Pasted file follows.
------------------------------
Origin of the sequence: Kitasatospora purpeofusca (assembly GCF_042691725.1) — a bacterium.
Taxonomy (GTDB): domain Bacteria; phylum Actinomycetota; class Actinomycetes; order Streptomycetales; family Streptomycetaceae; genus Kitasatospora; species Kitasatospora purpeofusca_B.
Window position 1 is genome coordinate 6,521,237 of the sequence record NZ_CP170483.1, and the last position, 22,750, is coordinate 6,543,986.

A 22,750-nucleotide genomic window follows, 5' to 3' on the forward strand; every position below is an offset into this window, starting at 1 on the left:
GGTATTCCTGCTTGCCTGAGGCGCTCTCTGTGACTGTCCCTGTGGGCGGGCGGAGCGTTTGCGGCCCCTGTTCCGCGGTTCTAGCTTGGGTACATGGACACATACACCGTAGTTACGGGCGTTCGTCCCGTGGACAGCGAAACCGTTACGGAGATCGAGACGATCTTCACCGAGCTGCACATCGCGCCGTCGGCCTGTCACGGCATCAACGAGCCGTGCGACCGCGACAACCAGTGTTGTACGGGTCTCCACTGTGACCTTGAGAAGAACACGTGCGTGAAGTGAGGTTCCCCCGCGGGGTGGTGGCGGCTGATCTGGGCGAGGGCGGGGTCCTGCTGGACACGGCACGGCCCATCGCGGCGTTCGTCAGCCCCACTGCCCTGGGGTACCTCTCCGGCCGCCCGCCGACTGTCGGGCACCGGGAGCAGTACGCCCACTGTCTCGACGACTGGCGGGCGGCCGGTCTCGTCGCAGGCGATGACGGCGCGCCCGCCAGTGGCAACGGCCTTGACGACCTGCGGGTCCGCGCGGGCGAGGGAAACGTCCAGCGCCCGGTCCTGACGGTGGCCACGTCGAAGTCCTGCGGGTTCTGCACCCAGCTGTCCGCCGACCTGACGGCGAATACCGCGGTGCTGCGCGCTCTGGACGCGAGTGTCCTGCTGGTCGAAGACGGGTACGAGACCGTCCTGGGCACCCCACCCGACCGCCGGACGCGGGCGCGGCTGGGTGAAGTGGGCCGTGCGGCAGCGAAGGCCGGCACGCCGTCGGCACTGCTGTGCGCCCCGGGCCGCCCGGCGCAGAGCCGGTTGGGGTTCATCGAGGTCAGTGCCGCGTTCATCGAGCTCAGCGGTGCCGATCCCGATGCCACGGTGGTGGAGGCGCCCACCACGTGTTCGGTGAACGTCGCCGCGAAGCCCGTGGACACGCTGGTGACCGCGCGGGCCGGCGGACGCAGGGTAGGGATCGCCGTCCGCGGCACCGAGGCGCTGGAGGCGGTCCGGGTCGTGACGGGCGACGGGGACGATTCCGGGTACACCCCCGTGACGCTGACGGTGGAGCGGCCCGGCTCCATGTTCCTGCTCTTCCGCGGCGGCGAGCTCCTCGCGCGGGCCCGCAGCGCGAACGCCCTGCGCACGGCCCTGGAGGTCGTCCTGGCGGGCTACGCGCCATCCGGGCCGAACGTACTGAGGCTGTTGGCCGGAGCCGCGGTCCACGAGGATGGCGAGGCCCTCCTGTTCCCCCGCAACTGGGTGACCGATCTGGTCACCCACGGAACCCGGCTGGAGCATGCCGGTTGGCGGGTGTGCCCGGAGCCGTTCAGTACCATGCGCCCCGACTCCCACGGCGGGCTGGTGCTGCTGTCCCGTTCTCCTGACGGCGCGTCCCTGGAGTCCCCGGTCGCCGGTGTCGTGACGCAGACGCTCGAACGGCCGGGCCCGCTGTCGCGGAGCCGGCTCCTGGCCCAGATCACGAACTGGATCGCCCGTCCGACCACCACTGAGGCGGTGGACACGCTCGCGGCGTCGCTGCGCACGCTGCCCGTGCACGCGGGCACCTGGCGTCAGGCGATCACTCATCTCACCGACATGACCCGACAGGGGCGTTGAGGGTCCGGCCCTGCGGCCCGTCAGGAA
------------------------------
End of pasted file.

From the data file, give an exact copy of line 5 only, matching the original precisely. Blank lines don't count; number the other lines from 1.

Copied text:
GGTATTCCTGCTTGCCTGAGGCGCTCTCTGTGACTGTCCCTGTGGGCGGGCGGAGCGTTTGCGGCCCCTGTTCCGCGGTTCTAGCTTGGGTACATGGACACATACACCGTAGTTACGGGCGTTCGTCCCGTGGACAGCGAAACCGTTACGGAGATCGAGACGATCTTCACCGAGCTGCACATCGCGCCGTCGGCCTGTCACGGCATCAACGAGCCGTGCGACCGCGACAACCAGTGTTGTACGGGTCTCCACTGTGACCTTGAGAAGAACACGTGCGTGAAGTGAGGTTCCCCCGCGGGGTGGTGGCGGCTGATCTGGGCGAGGGCGGGGTCCTGCTGGACACGGCACGGCCCATCGCGGCGTTCGTCAGCCCCACTGCCCTGGGGTACCTCTCCGGCCGCCCGCCGACTGTCGGGCACCGGGAGCAGTACGCCCACTGTCTCGACGACTGGCGGGCGGCCGGTCTCGTCGCAGGCGATGACGGCGCGCCCGCCAGTGGCAACGGCCTTGACGACCTGCGGGTCCGCGCGGGCGAGGGAAACGTCCAGCGCCCGGTCCTGACGGTGGCCACGTCGAAGTCCTGCGGGTTCTGCACCCAGCTGTCCGCCGACCTGACGGCGAATACCGCGGTGCTGCGCGCTCTGGACGCGAGTGTCCTGCTGGTCGAAGACGGGTACGAGACCGTCCTGGGCACCCCACCCGACCGCCGGACGCGGGCGCGGCTGGGTGAAGTGGGCCGTGCGGCAGCGAAGGCCGGCACGCCGTCGGCACTGCTGTGCGCCCCGGGCCGCCCGGCGCAGAGCCGGTTGGGGTTCATCGAGGTCAGTGCCGCGTTCATCGAGCTCAGCGGTGCCGATCCCGATGCCACGGTGGTGGAGGCGCCCACCACGTGTTCGGTGAACGTCGCCGCGAAGCCCGTGGACACGCTGGTGACCGCGCGGGCCGGCGGACGCAGGGTAGGGATCGCCGTCCGCGGCACCGAGGCGCTGGAGGCGGTCCGGGTCGTGACGGGCGACGGGGACGATTCCGGGTACACCCCCGTGACGCTGACGGTGGAGCGGCCCGGCTCCATGTTCCTGCTCTTCCGCGGCGGCGAGCTCCTCGCGCGGGCCCGCAGCGCGAACGCCCTGCGCACGGCCCTGGAGGTCGTCCTGGCGGGCTACGCGCCATCCGGGCCGAACGTACTGAGGCTGTTGGCCGGAGCCGCGGTCCACGAGGATGGCGAGGCCCTCCTGTTCCCCCGCAACTGGGTGACCGATCTGGTCACCCACGGAACCCGGCTGGAGCATGCCGGTTGGCGGGTGTGCCCGGAGCCGTTCAGTACCATGCGCCCCGACTCCCACGGCGGGCTGGTGCTGCTGTCCCGTTCTCCTGACGGCGCGTCCCTGGAGTCCCCGGTCGCCGGTGTCGTGACGCAGACGCTCGAACGGCCGGGCCCGCTGTCGCGGAGCCGGCTCCTGGCCCAGATCACGAACTGGATCGCCCGTCCGACCACCACTGAGGCGGTGGACACGCTCGCGGCGTCGCTGCGCACGCTGCCCGTGCACGCGGGCACCTGGCGTCAGGCGATCACTCATCTCACCGACATGACCCGACAGGGGCGTTGAGGGTCCGGCCCTGCGGCCCGTCAGGAA